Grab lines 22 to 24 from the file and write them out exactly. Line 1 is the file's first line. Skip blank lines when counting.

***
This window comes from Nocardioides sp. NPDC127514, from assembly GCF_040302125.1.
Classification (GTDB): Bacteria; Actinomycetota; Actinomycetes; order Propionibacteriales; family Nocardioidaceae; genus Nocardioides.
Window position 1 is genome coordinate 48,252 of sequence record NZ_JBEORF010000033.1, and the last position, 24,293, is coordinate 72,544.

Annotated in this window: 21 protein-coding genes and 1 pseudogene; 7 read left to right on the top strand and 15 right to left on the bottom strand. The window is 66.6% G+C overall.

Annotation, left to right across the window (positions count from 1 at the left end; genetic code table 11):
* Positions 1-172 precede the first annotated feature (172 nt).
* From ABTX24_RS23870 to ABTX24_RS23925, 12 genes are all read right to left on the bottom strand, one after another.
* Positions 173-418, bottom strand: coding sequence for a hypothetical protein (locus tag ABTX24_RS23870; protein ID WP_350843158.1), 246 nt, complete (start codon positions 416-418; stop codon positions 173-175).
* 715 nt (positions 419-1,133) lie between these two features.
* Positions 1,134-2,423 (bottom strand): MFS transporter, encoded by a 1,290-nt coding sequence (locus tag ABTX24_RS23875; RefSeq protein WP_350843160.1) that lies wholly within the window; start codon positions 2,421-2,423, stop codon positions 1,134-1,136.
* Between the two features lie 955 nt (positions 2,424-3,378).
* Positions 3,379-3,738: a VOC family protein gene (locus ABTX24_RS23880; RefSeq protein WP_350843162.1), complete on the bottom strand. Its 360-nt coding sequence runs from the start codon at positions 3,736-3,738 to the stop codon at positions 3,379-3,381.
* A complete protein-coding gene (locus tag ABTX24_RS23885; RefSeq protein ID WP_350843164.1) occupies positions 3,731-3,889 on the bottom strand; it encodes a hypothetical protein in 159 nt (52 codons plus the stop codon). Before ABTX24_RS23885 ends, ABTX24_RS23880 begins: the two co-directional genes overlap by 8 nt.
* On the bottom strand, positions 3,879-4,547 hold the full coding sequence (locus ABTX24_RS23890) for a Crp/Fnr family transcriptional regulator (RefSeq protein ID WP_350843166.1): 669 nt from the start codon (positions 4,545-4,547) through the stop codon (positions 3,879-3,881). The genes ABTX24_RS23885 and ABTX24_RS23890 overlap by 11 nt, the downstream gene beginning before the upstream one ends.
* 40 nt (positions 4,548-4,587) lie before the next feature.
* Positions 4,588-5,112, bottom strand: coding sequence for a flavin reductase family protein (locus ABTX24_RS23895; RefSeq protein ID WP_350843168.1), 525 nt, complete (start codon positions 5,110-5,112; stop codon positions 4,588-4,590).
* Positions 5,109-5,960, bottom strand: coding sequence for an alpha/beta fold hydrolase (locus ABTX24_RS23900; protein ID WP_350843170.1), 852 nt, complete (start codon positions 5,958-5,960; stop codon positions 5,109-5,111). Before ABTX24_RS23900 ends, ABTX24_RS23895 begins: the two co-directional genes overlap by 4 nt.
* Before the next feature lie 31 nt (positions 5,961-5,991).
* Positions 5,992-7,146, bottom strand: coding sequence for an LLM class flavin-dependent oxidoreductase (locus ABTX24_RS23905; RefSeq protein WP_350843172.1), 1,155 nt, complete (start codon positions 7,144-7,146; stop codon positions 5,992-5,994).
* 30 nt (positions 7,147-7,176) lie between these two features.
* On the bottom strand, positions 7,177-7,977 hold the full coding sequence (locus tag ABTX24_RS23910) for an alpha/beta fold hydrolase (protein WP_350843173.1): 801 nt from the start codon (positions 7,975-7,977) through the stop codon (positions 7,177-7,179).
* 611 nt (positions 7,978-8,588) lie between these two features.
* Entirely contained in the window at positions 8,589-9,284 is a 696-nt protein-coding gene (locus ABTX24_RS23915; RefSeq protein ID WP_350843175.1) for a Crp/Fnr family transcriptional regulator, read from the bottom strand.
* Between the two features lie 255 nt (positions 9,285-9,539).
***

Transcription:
* 611 nt (positions 7,978-8,588) lie between these two features.
* Entirely contained in the window at positions 8,589-9,284 is a 696-nt protein-coding gene (locus ABTX24_RS23915; RefSeq protein ID WP_350843175.1) for a Crp/Fnr family transcriptional regulator, read from the bottom strand.
* Between the two features lie 255 nt (positions 9,285-9,539).